The body and brain are fascinating things. They interact in a way that science is still learning new things about. What we do know is that if your brain expects you to be going to sleep at a certain time every day, it starts to prepare in advance.
Choosing a time that you get in bed every night doesn’t mean you get comfy at 10pm and play video games for an hour. It also doesn't mean doing a non-electronic activity like reading a book before lying down. Bedtime means the time you turn the light off, put your head down, and close your eyes.
By training your brain and body into knowing that 10pm is when they need to shut down, you’re getting a head start on a good rest. They’ll start to fall asleep quicker, and stay asleep for longer.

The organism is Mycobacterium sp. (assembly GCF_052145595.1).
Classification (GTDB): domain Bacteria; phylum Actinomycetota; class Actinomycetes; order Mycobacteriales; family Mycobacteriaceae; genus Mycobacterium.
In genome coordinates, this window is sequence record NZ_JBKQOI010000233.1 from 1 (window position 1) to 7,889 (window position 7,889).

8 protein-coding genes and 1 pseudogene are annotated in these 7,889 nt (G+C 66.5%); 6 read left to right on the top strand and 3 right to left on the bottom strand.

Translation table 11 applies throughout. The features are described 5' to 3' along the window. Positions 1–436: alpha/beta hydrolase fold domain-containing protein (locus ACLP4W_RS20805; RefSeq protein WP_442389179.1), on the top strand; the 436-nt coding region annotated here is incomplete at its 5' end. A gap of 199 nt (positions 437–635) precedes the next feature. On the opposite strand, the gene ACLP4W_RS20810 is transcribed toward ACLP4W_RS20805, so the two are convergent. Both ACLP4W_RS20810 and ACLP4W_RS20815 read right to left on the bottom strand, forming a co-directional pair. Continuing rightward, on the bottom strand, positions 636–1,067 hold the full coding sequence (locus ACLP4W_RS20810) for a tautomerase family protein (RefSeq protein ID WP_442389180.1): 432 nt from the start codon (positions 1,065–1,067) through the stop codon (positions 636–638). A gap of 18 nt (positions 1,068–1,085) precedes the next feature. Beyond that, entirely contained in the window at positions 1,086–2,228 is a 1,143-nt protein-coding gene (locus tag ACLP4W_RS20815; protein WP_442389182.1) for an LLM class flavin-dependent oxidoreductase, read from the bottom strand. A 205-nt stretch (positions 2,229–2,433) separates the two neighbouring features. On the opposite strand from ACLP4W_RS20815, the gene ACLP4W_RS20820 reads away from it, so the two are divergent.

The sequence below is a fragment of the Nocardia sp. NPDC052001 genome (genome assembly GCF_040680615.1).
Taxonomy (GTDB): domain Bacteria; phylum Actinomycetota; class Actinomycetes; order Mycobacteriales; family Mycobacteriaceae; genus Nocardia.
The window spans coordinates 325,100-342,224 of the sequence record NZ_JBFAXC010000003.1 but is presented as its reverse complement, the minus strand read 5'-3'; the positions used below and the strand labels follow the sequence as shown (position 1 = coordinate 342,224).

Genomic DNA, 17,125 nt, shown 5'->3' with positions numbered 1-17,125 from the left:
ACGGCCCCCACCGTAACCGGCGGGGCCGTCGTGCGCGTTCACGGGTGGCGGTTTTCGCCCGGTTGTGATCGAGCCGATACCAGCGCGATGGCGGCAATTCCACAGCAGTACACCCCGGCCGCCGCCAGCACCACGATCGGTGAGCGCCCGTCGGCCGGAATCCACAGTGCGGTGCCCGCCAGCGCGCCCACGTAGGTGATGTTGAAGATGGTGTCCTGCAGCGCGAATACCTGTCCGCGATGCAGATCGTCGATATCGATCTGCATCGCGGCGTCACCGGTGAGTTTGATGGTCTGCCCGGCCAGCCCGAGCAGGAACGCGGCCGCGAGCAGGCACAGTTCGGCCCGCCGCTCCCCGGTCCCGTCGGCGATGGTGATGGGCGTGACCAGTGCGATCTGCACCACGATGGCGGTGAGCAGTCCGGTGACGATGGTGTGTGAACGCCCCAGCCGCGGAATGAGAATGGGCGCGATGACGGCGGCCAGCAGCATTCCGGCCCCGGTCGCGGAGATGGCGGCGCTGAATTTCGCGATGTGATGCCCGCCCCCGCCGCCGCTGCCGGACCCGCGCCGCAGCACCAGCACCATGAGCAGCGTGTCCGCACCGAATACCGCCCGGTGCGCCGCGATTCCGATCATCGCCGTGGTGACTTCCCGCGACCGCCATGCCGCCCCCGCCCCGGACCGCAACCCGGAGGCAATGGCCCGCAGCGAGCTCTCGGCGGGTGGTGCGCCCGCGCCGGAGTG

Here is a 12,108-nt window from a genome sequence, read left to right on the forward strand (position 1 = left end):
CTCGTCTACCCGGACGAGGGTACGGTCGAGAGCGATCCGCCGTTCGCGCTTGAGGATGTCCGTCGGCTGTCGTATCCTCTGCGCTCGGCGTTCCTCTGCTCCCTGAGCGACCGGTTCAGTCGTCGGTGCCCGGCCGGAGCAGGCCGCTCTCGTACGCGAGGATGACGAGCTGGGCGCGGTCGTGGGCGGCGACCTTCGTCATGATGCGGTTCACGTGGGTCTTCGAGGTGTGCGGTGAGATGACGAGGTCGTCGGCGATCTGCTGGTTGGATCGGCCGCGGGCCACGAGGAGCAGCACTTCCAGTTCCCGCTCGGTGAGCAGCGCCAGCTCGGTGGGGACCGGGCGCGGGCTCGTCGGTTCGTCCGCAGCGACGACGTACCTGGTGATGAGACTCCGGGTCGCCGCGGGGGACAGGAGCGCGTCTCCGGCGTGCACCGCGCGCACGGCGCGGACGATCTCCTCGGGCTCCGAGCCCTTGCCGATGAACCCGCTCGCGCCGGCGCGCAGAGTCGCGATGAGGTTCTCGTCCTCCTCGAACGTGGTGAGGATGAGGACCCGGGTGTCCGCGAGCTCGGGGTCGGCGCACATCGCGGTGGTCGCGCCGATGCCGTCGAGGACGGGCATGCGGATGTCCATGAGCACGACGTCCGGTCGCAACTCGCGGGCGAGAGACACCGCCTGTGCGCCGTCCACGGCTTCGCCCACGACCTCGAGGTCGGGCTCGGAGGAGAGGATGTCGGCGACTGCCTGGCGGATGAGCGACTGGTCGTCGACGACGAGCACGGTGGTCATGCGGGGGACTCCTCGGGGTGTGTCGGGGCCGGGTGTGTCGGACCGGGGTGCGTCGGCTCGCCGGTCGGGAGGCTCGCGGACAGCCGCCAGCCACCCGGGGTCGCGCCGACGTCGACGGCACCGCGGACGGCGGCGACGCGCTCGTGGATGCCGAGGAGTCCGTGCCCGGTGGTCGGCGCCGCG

Create a Sleep-Friendly Environment
It’s all good getting your brain and body in the right frame of mind for a great rest. But if the environment isn’t conducive for sleep then you’re almost wasting your time.
Spend a bit of time creating a sleep-friendly environment. Some things to focus on are:
- Making sure the temperature is comfortable.
- Noise-proofing the room if necessary.
- Using a sleep mask if it’s not dark enough.
- Making sure you have a comfortable pillow.
That way, you’re less likely to be woken by light, sound, discomfort, or being too hot or cold. Eliminating potential sleep-disrupting problems from the start can make a huge difference!
If you start your sleep off the wrong way, chances are it’s going to carry on through the night “the wrong way”. By this, I mean that if you’re eyeballing your phone up until the moment you fall asleep, chances are you aren’t going to have a great night’s sleep, thanks to your brain being too stimulated by blue light and information.